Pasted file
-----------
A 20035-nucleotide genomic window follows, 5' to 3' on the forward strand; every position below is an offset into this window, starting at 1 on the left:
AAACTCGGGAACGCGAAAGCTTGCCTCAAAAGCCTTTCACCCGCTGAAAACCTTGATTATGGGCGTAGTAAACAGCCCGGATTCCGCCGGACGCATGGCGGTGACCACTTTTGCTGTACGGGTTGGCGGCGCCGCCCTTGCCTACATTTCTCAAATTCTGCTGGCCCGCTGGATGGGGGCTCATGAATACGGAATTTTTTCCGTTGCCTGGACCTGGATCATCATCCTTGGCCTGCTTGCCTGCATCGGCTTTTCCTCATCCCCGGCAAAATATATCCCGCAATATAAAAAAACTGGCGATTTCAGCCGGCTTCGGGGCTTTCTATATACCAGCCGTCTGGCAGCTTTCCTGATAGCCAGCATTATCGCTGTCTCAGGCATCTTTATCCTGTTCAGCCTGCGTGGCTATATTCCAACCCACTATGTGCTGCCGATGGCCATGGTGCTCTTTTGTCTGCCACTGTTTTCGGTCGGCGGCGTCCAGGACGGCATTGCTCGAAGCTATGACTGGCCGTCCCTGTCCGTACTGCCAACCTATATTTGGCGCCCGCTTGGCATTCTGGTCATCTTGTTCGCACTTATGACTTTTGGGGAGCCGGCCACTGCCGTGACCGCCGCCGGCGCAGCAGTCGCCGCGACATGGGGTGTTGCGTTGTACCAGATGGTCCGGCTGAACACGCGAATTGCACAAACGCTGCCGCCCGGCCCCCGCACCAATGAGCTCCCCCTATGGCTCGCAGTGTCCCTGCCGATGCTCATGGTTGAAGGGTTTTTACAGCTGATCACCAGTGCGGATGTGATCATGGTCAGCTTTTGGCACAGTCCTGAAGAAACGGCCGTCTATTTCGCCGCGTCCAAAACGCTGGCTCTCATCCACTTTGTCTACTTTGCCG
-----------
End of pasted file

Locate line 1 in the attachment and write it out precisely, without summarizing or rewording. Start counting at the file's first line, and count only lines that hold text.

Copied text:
A 20035-nucleotide genomic window follows, 5' to 3' on the forward strand; every position below is an offset into this window, starting at 1 on the left: